WASHINGTON — A "rogue operation" within the Bureau of Alcohol, Tobacco and Firearms has accelerated approval of import permits for 150,000 modified assault weapons, despite President Clinton's clear intent to keep such guns out of the country, administration sources said Wednesday.
The permits were approved "in an expedited manner" by a group of ATF agents who "knew full well that the weapons were all but banned by the president," said one senior administration official. The official noted that Clinton is on the verge of issuing an executive order barring imports of the rapid-fire arms. The order is being drafted with the ATF's help.
White House officials are "livid" about the permit approvals, which have complicated the already-difficult process of developing a policy to stem the influx of the so-called copycat assault weapons. One White House official was so irate about the matter that he put his hands around the neck of an ATF agent, according to two administration officials who were in the room.
Officials at the Treasury Department, which has jurisdiction over the ATF, confirmed Wednesday that permits allowing dealers to import scores of copycat weapons had been approved last month. The approvals were brought to the attention of the department by a high-ranking ATF official, a Treasury official said.
"We are concerned about this matter," a senior Treasury Department official said on condition that his name not be used. "We have a review taking place to look at why these permits were approved. The concern comes from the fact that there was clearly a policy review taking place that should not have been a secret to anyone."
Foreign-made, rapid-fire weapons--altered to get around legal restrictions on imports of assault rifles--are circulating in the United States by the thousands.
The guns that were hurriedly approved last month include 50,000 Romanian-made WUM-1s and 100,000 Egyptian-made MISTRs. Both weapons are knockoffs of the Kalashnikov AK-47 assault rifle, an administration official said.
The White House confirmed three weeks ago that the president was planning to issue a directive temporarily banning new import permits for about 30 versions of the modified assault weapons while the government studies whether they should be permanently barred on grounds that they are unsuitable for sporting purposes. By the time the president's plan was made public, White House and ATF officials had been working on the matter for weeks, administration officials said Wednesday.
In part because of pressure from Congress, the White House has been studying the possibility of expanding the temporary ban to prevent imports of weapons that already have been issued permits, administration officials said.
Sen. Dianne Feinstein (D-Calif.), who originally focused the president's attention on imported copycat assault weapons, said she was alarmed to hear that the ATF was issuing permits when the president's plans were so well known.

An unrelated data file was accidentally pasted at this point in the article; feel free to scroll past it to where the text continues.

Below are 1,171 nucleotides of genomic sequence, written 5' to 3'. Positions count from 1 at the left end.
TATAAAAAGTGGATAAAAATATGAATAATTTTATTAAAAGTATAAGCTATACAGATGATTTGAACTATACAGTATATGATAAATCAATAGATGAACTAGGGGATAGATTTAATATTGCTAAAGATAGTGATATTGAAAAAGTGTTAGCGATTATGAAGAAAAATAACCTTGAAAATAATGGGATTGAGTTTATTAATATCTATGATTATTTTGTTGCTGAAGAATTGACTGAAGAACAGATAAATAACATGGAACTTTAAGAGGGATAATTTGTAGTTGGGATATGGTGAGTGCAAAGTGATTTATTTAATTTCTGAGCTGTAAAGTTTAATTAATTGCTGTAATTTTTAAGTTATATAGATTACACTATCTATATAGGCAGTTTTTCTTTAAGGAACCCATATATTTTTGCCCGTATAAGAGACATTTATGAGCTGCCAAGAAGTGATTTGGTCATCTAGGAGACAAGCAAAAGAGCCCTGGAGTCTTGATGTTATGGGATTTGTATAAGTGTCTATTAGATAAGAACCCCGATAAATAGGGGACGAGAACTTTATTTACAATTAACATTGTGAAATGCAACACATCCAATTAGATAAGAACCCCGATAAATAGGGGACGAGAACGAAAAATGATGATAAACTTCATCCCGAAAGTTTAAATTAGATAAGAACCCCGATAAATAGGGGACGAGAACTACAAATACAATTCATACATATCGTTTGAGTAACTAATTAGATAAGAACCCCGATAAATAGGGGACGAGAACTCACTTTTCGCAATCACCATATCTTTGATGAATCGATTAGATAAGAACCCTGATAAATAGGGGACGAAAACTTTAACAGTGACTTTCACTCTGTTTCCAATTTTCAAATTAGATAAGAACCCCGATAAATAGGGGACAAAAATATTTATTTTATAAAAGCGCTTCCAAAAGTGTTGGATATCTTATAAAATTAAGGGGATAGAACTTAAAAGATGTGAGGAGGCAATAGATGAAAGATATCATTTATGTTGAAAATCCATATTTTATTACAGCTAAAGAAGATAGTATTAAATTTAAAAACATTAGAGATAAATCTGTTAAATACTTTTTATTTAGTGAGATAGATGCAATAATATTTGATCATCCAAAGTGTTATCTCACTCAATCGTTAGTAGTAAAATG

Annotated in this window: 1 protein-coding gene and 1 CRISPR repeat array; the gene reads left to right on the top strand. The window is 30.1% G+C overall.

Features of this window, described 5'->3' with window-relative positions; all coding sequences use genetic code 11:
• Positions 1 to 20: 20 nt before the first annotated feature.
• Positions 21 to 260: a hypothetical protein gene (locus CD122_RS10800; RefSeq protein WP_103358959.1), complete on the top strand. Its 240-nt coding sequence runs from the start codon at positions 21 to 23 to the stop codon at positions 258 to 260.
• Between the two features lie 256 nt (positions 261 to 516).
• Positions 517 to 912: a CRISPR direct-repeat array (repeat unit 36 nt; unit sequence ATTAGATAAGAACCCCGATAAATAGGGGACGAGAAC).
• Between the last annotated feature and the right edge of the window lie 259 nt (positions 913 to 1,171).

"This makes the directive from the president that much more important," Feinstein said. "It demonstrates the need for the president to move forcefully. It makes a clear case for the suspension to include permits that have already been approved."
An ATF spokesman said Wednesday that his agency is aware of the Treasury Department and White House concerns but disputed that some agents had accelerated approvals.
"At no time did we expedite any application process," said the ATF's Brian Burns.
On Oct. 22, the bureau decided to refrain from approving any new permits while the White House directive was pending and, since then, no permits for modified assault weapon have been granted, the spokesman said.
"We are trying to wait for a definitive course of action before we continue our application process," he said.
Those weapons approved before Oct. 22 were all approved legally, he stressed.
Administration officials, who do not dispute the legality of the action, emphasize that the expedited permits were approved long after agency officials were aware of the president's intentions.
The president, who has been focused on other issues--such as his failed effort to win congressional approval of "fast-track" trade legislation--has not yet made his final decision on the scope of the temporary ban, administration officials said.
The officials added, however, that Clinton's advisors now are leaning toward expanding the ban to include not only new applications for permits but also weapons that already have been approved for importation.
Complicating the president's decision-making process is the fervent opposition of the gun lobby, led by the National Rifle Assn. The president's ban, although based on the 1968 Gun Control Act, almost certainly would be challenged in court.
The 1968 law makes it illegal to import any firearm unless it is "generally recognized as particularly suitable for or readily adaptable to sporting purposes."